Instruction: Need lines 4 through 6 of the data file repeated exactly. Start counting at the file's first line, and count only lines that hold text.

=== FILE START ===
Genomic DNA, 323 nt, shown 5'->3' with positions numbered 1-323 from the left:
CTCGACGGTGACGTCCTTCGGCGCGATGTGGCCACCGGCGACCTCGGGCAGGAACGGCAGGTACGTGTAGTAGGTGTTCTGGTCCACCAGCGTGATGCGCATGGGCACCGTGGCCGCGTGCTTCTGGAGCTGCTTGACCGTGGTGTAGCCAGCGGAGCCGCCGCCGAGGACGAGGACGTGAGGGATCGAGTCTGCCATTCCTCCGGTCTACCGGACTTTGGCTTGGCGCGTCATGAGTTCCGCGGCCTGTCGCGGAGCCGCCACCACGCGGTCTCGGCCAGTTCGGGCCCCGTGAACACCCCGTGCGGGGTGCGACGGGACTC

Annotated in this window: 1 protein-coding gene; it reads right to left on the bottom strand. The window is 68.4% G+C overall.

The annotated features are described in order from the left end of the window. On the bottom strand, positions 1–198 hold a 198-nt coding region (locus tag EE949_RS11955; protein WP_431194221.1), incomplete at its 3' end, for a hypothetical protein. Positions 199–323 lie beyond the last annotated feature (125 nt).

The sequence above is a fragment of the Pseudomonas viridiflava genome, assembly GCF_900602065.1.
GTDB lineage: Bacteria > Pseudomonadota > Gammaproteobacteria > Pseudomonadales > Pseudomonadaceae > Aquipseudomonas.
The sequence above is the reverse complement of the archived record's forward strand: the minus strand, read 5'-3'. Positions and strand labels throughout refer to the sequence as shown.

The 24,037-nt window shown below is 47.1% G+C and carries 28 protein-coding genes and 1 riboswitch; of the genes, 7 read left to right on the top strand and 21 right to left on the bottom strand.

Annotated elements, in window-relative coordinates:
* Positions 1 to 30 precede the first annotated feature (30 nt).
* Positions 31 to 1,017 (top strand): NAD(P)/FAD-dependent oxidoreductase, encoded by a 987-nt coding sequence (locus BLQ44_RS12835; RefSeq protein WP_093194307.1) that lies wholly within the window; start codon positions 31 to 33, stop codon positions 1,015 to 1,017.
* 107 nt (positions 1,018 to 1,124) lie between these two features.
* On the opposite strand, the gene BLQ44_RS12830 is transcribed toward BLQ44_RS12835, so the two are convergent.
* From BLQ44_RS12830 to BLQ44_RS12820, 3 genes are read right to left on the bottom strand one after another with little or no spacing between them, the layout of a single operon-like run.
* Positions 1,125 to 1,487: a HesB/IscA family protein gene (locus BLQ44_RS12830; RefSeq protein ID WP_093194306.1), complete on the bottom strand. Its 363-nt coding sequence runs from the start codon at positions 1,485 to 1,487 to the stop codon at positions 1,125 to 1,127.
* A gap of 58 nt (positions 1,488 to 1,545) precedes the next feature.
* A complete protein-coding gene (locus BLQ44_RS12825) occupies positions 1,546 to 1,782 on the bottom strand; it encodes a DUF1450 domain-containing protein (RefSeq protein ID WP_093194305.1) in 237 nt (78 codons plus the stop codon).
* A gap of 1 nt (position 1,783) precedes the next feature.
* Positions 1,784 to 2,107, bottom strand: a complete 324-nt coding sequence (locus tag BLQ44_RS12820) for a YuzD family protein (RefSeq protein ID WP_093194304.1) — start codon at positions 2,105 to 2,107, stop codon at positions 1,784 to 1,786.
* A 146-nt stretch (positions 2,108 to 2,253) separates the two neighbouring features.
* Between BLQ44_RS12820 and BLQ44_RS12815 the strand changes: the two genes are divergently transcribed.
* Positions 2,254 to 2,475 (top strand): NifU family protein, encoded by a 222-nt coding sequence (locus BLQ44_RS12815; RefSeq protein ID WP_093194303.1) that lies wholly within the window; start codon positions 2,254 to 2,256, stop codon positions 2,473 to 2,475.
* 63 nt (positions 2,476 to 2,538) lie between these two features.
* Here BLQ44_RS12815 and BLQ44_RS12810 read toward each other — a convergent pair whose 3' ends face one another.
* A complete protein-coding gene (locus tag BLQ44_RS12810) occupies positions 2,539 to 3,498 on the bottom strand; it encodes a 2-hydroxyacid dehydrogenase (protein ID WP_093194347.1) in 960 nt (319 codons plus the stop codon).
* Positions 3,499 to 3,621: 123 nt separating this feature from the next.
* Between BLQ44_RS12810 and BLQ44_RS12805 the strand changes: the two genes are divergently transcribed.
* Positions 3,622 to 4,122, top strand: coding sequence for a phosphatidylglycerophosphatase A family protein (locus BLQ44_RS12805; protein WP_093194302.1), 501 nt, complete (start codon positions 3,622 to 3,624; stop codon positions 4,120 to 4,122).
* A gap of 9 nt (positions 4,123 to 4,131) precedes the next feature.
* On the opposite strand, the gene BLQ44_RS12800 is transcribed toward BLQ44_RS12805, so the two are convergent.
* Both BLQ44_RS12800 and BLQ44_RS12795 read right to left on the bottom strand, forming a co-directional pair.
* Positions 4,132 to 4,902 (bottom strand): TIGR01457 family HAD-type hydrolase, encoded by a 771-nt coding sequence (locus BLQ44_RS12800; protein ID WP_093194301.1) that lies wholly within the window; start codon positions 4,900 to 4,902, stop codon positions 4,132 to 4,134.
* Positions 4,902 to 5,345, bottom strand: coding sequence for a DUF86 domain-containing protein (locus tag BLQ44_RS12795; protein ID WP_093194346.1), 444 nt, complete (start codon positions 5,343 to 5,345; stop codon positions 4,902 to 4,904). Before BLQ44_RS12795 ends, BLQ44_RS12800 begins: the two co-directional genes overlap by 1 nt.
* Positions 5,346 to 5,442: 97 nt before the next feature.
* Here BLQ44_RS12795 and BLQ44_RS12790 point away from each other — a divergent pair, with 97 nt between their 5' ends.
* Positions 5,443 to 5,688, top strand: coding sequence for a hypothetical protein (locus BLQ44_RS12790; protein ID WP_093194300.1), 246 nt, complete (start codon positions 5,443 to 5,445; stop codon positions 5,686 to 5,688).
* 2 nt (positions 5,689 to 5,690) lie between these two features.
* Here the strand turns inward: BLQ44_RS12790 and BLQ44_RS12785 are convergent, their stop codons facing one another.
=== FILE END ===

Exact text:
The annotated features are described in order from the left end of the window. On the bottom strand, positions 1–198 hold a 198-nt coding region (locus tag EE949_RS11955; protein WP_431194221.1), incomplete at its 3' end, for a hypothetical protein. Positions 199–323 lie beyond the last annotated feature (125 nt).

The sequence above is a fragment of the Pseudomonas viridiflava genome, assembly GCF_900602065.1.
GTDB lineage: Bacteria > Pseudomonadota > Gammaproteobacteria > Pseudomonadales > Pseudomonadaceae > Aquipseudomonas.